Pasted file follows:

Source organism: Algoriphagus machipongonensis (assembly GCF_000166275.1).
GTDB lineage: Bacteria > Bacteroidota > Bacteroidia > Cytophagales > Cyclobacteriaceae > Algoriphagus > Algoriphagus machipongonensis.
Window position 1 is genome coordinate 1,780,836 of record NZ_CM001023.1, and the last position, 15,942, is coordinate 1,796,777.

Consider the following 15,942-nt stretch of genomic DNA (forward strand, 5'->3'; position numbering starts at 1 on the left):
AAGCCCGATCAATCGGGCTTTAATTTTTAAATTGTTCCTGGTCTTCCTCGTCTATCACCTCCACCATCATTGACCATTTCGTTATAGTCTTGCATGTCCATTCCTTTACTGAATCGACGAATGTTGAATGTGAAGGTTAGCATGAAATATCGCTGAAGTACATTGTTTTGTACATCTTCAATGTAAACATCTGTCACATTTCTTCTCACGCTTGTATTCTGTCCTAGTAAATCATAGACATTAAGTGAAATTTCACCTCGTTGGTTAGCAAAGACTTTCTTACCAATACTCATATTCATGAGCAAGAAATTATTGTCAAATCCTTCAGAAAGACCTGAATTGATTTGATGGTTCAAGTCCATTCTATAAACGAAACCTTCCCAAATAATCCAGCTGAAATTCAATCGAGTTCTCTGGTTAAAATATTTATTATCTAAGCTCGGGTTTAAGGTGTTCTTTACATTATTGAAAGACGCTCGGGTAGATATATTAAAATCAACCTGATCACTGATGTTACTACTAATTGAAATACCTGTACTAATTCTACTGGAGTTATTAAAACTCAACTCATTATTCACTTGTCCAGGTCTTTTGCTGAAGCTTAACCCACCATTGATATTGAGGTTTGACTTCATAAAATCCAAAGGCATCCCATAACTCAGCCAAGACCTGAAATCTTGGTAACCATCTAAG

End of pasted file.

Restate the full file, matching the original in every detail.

Source organism: Algoriphagus machipongonensis (assembly GCF_000166275.1).
GTDB lineage: Bacteria > Bacteroidota > Bacteroidia > Cytophagales > Cyclobacteriaceae > Algoriphagus > Algoriphagus machipongonensis.
Window position 1 is genome coordinate 1,780,836 of record NZ_CM001023.1, and the last position, 15,942, is coordinate 1,796,777.

Consider the following 15,942-nt stretch of genomic DNA (forward strand, 5'->3'; position numbering starts at 1 on the left):
AAGCCCGATCAATCGGGCTTTAATTTTTAAATTGTTCCTGGTCTTCCTCGTCTATCACCTCCACCATCATTGACCATTTCGTTATAGTCTTGCATGTCCATTCCTTTACTGAATCGACGAATGTTGAATGTGAAGGTTAGCATGAAATATCGCTGAAGTACATTGTTTTGTACATCTTCAATGTAAACATCTGTCACATTTCTTCTCACGCTTGTATTCTGTCCTAGTAAATCATAGACATTAAGTGAAATTTCACCTCGTTGGTTAGCAAAGACTTTCTTACCAATACTCATATTCATGAGCAAGAAATTATTGTCAAATCCTTCAGAAAGACCTGAATTGATTTGATGGTTCAAGTCCATTCTATAAACGAAACCTTCCCAAATAATCCAGCTGAAATTCAATCGAGTTCTCTGGTTAAAATATTTATTATCTAAGCTCGGGTTTAAGGTGTTCTTTACATTATTGAAAGACGCTCGGGTAGATATATTAAAATCAACCTGATCACTGATGTTACTACTAATTGAAATACCTGTACTAATTCTACTGGAGTTATTAAAACTCAACTCATTATTCACTTGTCCAGGTCTTTTGCTGAAGCTTAACCCACCATTGATATTGAGGTTTGACTTCATAAAATCCAAAGGCATCCCATAACTCAGCCAAGACCTGAAATCTTGGTAACCATCTAAG